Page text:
Learning disability care provider CMG has developed its own accreditation to recognise excellence in Positive Behaviour Support (PBS), which, the organisation says, is transforming the lives of the individuals it supports.
Although PBS is embedded in government policy and widely promoted by charities and campaign groups for the role it plays in reducing hospital re-admissions, there has been no move on a national level to develop an accreditation that support providers can aim towards. In the absence of a UK-wide certificate, CMG decided to develop its own PBS award to ensure it is central to the support it provides.
In the 5 services to be awarded the accreditation, the greater emphasis being placed on PBS is already having an impact. For example, at a service in Hove, one person CMG supports has gone from being excluded from many community activities because of physically challenging behaviour to having built his self-esteem so much that he has been able to learn sign language, Spanish, maintain employment and travel to Barcelona.
The turnaround has largely been attributed to the bespoke plan CMG staff developed to help reduce challenging behaviour – this included developing common interests with staff members and setting small goals for the individual to achieve.
So far, the accreditation has been awarded to CMG services in Brighton and Hove, Sussex, Surrey and Hampshire, while services in Wales, Essex and London are also taking steps towards achieving it.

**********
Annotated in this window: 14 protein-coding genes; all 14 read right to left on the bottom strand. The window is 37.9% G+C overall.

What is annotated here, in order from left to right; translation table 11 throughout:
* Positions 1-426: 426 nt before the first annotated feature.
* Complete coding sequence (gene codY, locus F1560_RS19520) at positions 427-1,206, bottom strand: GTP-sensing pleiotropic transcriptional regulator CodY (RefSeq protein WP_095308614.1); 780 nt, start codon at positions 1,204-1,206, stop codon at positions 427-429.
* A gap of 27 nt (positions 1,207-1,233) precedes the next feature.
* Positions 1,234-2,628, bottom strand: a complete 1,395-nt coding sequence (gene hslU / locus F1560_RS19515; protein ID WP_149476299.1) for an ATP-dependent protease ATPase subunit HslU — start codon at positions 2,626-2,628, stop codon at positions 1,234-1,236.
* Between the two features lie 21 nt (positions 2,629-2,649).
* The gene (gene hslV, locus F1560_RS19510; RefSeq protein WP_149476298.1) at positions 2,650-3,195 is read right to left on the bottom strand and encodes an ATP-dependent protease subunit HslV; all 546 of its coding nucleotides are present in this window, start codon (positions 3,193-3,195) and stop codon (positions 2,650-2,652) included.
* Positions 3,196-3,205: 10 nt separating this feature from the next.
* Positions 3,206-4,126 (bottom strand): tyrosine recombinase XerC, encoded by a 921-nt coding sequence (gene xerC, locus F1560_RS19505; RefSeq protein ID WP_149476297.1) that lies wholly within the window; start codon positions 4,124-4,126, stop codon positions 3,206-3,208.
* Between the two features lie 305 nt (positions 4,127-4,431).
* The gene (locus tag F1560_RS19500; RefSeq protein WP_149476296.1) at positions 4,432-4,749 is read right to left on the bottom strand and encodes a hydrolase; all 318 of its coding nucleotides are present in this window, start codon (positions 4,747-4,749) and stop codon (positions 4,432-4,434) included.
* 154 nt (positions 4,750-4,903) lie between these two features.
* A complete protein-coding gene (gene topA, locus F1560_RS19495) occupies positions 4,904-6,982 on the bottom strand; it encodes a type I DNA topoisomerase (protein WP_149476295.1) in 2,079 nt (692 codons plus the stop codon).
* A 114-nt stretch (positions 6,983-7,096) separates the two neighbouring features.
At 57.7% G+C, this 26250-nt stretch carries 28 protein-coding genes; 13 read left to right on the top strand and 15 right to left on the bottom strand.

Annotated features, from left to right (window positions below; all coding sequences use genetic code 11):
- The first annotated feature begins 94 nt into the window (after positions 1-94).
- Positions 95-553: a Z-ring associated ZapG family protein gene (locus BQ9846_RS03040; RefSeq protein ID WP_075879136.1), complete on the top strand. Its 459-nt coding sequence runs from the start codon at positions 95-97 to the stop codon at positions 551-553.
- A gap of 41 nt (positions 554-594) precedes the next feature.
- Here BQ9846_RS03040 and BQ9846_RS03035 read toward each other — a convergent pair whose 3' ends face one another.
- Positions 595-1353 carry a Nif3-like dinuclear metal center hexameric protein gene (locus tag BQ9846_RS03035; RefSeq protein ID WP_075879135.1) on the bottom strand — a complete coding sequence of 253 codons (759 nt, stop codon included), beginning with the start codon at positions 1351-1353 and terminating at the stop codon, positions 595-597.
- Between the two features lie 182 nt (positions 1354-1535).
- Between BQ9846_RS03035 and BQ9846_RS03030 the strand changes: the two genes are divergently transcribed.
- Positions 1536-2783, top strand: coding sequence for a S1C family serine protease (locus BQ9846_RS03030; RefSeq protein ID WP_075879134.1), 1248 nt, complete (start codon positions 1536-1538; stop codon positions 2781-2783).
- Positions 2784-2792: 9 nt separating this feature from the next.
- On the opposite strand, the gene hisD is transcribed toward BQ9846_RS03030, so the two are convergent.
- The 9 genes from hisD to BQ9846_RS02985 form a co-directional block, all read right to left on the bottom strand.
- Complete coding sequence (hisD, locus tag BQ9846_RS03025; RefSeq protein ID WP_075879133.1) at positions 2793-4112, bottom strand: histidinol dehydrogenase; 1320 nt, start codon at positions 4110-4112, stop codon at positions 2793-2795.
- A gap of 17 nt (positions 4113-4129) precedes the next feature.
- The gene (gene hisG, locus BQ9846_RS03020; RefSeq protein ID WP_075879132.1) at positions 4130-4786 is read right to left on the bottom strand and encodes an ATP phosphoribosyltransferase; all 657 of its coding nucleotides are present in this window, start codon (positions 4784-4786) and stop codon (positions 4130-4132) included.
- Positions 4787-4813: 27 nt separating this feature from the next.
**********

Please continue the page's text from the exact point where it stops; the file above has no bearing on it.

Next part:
To achieve the accreditation, support and management teams take part in sessions aimed at providing them with an understanding of best practice in PBS. What they learn there is put into practice as they then develop bespoke plans for those people who are shown to present with behaviours which challenge.
Once a service reaches the outcomes identified in CMG’s Accreditation Framework, which are based on measures like quality of life outcomes, enhanced skill levels for individuals and minimising restrictive practices, they become eligible for the accreditation.
Michael Fullerton, clinical director at CMG, said: “A lot of what has been published at a national level on PBS can be quite technical. That’s why we wanted to create this accreditation – so staff at every level can understand its benefits and practice it in a jargon-free way for the benefit of the people we support across England and South Wales.
“You can see how much of a difference it’s already making in the five services [that] have gained the accreditation and we’re looking forward to introducing it more widely in the near future.”
Peter Kinsey, chief executive of CMG, added: "Introducing the accreditation highlights the lead CMG is taking in putting the people we support at the very heart of everything we do.
“PBS is proven to enhance the lives of people living with learning disabilities, which is why we’re delighted that all CMG services will be making a move towards gaining this accreditation very soon.”